Indeed, one fact has come out quite clearly: The opposition has perhaps done better in the gubernatorial elections than at any time under the current dispensation which started in 1999.
For instance, in open-seat elections in Oyo, Kwara, Gombe and Imo, the ruling party in the states lost with two going for the PDP and two for the APC.
Even the open-seat election in Ogun State is a defeat for the outgoing governor who backed another candidate. But the real story is in the six states where the elections have been declared inconclusive.
The PDP is leading in Kano, Bauchi and Adamawa states that are currently controlled by the ruling APC and had been considered their traditional strongholds. PDP is also making a play for Plateau and will likely retain Benue and Sokoto States.
While the foregoing speaks to the increasing power of the ballots, there is a serious concern about the manner in which the military dominated the elections in the South-South, including the invasion of private homes (and kitchens) of targeted politicians.
There were also video images of people dressed in military uniforms aiding ballot snatchers in some other states.
To worsen matters, reports from the European Union (EU) Election Observation Mission Nigeria 2019, the International Republican Institute (IRI), the National Democratic Institute (NDI) and other foreign election monitors have been very damning of the role played by the military in the course of the elections.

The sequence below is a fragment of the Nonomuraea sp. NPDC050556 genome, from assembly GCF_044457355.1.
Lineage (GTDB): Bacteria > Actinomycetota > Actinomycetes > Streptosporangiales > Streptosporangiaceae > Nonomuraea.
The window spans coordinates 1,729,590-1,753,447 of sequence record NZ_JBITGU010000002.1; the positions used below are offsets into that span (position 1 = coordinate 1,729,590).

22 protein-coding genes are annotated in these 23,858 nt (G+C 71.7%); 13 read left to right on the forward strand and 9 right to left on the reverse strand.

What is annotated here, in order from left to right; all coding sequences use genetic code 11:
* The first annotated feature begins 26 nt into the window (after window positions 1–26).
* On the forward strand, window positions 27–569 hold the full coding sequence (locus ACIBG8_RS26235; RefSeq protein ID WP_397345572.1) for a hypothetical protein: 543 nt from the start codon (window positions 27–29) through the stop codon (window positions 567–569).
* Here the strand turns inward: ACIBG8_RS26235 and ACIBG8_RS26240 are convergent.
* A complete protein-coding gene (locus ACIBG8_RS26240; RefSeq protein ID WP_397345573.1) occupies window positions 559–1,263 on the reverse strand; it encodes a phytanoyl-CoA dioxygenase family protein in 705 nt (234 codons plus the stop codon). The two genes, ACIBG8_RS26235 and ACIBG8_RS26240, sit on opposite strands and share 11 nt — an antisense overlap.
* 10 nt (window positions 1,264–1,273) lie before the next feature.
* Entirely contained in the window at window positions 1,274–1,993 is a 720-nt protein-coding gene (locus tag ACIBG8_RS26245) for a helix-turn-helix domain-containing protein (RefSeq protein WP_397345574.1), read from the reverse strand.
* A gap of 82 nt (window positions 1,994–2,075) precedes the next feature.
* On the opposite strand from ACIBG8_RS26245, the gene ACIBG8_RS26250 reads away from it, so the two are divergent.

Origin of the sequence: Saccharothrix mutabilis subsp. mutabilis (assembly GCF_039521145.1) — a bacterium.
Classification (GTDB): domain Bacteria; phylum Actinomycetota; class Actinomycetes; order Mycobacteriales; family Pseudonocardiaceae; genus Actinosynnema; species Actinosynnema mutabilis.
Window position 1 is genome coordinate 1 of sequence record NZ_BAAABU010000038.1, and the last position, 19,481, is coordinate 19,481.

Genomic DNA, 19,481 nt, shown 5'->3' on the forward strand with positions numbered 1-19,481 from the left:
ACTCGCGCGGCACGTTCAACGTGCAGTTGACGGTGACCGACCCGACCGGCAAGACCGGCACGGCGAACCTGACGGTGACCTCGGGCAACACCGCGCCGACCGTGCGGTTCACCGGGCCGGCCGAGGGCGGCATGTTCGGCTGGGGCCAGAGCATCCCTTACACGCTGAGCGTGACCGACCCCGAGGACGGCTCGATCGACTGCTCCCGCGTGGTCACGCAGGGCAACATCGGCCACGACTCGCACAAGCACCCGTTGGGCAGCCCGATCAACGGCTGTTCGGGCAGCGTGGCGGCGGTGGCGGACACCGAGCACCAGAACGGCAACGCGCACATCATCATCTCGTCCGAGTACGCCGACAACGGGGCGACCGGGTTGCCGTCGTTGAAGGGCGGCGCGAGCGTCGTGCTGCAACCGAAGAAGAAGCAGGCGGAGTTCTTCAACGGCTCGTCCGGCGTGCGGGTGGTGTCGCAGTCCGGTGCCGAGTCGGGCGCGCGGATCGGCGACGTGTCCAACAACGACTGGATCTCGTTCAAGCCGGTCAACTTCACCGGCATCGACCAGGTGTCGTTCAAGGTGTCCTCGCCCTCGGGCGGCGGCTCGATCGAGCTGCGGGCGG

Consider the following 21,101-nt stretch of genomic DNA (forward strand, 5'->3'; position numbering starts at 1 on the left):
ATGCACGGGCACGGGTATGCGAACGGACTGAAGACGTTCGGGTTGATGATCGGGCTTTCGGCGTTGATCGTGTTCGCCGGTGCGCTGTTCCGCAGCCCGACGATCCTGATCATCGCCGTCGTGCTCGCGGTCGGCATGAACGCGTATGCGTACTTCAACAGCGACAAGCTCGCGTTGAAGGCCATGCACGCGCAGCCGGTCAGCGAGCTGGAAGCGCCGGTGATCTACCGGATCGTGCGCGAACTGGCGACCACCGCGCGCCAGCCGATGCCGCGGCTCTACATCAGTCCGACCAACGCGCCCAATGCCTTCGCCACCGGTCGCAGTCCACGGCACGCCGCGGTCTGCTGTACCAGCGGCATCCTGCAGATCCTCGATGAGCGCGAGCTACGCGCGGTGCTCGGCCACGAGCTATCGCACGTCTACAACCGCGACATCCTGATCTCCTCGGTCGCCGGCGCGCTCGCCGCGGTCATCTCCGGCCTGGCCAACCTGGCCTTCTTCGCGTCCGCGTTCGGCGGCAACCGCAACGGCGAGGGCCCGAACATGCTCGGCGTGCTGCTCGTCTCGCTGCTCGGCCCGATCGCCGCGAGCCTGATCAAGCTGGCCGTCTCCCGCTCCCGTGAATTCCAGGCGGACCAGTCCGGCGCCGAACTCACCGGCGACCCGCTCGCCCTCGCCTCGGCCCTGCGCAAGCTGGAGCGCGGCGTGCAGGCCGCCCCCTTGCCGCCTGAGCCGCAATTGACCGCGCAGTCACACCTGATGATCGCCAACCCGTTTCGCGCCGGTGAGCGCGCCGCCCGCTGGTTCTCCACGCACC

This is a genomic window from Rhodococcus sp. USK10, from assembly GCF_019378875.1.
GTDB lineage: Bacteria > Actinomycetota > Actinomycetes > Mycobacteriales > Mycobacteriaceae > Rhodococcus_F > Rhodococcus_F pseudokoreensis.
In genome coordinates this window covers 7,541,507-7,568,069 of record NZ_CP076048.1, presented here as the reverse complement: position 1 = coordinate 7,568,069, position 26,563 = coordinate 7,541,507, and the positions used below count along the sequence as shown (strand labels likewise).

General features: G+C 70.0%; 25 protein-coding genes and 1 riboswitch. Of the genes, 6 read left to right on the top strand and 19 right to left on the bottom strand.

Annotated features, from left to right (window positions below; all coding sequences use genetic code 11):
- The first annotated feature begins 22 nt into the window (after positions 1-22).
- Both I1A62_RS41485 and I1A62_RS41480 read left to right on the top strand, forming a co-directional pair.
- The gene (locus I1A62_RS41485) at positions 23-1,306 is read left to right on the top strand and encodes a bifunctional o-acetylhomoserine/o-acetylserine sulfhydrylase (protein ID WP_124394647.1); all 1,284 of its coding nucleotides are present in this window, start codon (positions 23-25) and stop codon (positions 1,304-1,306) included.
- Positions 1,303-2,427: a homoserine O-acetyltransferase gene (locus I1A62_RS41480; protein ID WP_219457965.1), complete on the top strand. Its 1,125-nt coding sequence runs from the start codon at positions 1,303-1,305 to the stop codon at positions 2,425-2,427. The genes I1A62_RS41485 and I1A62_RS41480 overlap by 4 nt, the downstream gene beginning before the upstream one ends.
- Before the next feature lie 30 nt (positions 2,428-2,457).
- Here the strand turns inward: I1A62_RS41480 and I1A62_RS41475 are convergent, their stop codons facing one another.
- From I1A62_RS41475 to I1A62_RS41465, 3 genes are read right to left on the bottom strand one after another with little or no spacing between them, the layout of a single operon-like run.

Whatever may be our attitude to ‘foreign interference’ we cannot dismiss their views because they were invited by INEC to monitor the polls.
“These actions and the impunity with which some electoral actors conducted themselves, including some polling agents and members of the military, undermine citizen confidence in elections and threaten the legitimacy of Nigeria’s democracy,” according to one of the foreign reports.
That summation is not much different from the conclusions drawn by the local observers.
While I intend to interrogate some of these issues in the coming weeks for a book project, it is in the enlightened interest of President Muhammadu Buhari to conduct a serious inquiry into the role played by the military in the course of these elections.
The survival of our democracy may depend on it.
You can follow me on my Twitter handle, @Olusegunverdictand on www.olusegunadeniyi.com